About the Book
Author: Kirk Weddell
Release Date: 26th November 2019
Genre: Literary Fiction
Page Count: 332
Publisher: Clink Street Publishing
Find it: Goodreads | Amazon
Kerrigan – the cantankerous lighthouse keeper of a remote Irish island has been
estranged from his only brother Patrick for most of his adult life. His only
solace has come from immersing himself in the legend of a long lost treasure
belonging to the wreck of a Spanish Armada galleon that is rumored to be hidden
beneath his light.
after tunneling in vain for years, Owen is issued with a sudden eviction
notice. In desperation, with only days left to find the gold, Owen begrudgingly
asks his brother for help. Hoping it may help to rebuild their relationship
after more than thirty years of silence, Patrick reluctantly agrees.
they attempt to unearth the fortune, Owen becomes increasingly drawn to Ellen,
an enchanting descendant of the Pirate Queen – Grace O’Malley, who ruled the
island at the time of the Armada.
Owen’s imminent eviction looms, they race to solve the riddles ingrained in the
ancient folklore of the island
and realize that Ellen may unwittingly hold a vital clue to finding the treasure. But the rift which kept the brothers apart for so long threatens to thwart both Patrick’s hopes of reconciliation and Owen’s dream of finding the fabled hoard.
Pedro de Mendoza, the war-weary Captain of El Gran Grin, roared out a loud,
crude sailor’s oath when the deck dropped from under his feet and slapped the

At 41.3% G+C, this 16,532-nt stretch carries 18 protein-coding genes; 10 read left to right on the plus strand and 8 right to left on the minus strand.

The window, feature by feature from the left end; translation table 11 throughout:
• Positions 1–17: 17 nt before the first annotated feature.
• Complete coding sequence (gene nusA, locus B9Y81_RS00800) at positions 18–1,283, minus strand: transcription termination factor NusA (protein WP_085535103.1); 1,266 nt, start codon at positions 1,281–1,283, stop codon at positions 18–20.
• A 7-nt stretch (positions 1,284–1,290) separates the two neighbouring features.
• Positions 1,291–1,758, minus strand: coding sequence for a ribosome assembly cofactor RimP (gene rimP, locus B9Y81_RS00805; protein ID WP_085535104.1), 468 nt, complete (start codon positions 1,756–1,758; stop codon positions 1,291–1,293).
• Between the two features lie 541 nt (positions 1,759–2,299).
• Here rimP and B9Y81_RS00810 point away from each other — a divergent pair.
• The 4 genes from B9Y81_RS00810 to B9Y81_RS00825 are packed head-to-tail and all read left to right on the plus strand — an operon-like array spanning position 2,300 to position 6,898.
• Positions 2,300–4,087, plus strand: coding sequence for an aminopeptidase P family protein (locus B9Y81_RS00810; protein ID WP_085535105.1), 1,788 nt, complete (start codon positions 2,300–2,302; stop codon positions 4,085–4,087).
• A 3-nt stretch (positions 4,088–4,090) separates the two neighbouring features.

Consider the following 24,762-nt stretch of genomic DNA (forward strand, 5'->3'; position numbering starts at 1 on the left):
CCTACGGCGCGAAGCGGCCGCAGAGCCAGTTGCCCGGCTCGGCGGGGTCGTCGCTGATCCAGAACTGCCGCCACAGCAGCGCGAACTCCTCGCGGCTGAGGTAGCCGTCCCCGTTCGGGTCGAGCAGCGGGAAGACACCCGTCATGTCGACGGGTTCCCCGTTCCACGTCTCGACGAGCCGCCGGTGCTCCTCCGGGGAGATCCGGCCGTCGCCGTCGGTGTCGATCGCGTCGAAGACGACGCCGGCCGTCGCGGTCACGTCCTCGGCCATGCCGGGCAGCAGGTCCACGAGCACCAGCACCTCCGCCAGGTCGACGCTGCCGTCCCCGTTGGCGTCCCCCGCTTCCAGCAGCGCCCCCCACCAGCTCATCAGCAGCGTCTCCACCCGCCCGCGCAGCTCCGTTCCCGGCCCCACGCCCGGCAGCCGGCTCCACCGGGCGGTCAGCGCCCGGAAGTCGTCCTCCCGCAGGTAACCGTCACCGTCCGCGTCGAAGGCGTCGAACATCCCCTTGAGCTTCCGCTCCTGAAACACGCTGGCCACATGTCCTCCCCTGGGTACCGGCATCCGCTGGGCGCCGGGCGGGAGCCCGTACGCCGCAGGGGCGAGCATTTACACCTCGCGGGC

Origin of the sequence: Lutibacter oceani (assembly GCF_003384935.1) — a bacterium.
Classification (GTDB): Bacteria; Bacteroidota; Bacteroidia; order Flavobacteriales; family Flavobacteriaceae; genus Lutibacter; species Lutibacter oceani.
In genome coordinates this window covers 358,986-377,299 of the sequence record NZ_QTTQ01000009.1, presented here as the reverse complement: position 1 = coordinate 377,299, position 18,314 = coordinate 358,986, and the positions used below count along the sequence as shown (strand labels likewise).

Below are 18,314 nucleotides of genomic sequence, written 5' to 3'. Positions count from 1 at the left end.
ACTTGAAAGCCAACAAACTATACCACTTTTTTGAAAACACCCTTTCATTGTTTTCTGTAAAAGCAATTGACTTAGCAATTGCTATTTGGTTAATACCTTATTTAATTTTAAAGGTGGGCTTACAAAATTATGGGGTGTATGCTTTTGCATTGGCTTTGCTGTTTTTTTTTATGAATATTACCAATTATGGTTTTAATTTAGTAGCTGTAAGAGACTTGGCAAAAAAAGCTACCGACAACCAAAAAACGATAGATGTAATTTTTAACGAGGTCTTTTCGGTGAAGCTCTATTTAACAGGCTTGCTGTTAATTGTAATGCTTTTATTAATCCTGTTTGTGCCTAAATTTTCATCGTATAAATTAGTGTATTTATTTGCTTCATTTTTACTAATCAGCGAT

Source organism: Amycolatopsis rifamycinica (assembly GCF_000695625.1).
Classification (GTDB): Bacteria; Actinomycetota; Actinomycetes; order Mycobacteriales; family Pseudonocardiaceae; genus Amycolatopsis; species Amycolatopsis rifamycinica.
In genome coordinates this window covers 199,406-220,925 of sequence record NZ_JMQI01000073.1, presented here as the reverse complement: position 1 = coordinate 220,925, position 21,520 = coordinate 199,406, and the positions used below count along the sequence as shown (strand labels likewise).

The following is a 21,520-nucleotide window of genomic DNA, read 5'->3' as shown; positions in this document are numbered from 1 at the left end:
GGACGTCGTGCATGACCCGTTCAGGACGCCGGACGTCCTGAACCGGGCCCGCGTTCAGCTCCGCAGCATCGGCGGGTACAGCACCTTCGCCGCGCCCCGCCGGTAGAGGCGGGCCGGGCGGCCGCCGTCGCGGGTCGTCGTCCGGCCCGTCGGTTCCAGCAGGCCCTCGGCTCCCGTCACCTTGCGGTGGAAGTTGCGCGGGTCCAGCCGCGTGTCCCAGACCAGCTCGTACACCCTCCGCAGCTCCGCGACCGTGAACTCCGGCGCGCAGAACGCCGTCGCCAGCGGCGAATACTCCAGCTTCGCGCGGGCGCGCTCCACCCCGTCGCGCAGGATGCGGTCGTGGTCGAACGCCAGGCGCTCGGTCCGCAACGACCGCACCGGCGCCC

lid from his hand. The heavy laden chest slid, leaving more furrows in the already
torn plank floor of his quarters. The twenty-eight-gun galleon tossed him off
his feet, and he ended up half sitting, half lying, on his sea and rain-soaked
slammed into the wall, rattling a lantern that had long-since blown out. Don
Pedro gritted his teeth and sucked in a hissing breath. His entire body
tensed—then the ship lurched again, forward this time. Don Pedro took as deep a
breath as he could, sucking in enough rain and salt spray to make him choke. He
pushed himself off his bunk and, with the practiced gait of a veteran seaman,
danced his way across his cabin to the chest, which obliged by sliding neatly
The lid had slammed
closed, and Don Pedro checked one set of iron hinges with his bruised,
almost-numb right hand and the other with a quick glance. If they bent any
more, locking it would be a waste of time.
“¡Capitán!” a man called
from the doorway—Don Pedro hadn’t heard the door open, or at least hadn’t been
able to pick that sound out from the racket of his ship being ripped to
splinters on the jagged rocks.
“¡Fuera!” Don Pedro roared
back, pressing down with all his considerable weight on the lid of the chest.
He blinked up at the seaman who stared back at him, eyes wide, blood pouring
from under his hairline to mix with the rain and paint his face a livid orange
in the flickering illumination of the nearly constant lightning.
“¡Las rocas!” the sailor shrieked back.
Don Pedro lunged
at him, riding the heave of the deck under his feet to crash hard into the man.
He took up the sailor’s torn and drenched tunic in his fists and bellowed into
his face, “¡Vete, perro estúpido!”
He pushed the
sailor back out of the door. For a moment Don Pedro thought the sailor had
slapped him across the face, but then his mouth filled with a rain-drenched
cloth. He grabbed at it as he half-fell, half-stepped back into his cabin. The
door slammed in front of him, striking the toe of his thick leather boot and
sending a knife of pain up his leg. He swore again and tumbled back, and the
lightning illuminated the cloth—a tattered quarter of the pennant of the
Squadron of Biscay.
Tossing the flag
aside, he fell to his knees and cast out on both sides for anything to grab
onto. The ship lurched again, and he huffed out a breath but managed to stay on
his knees at least. Lightning flashed bright and close, and he could finally
see the ruin his cabin had become—heirlooms lost, charts soaked and torn, glass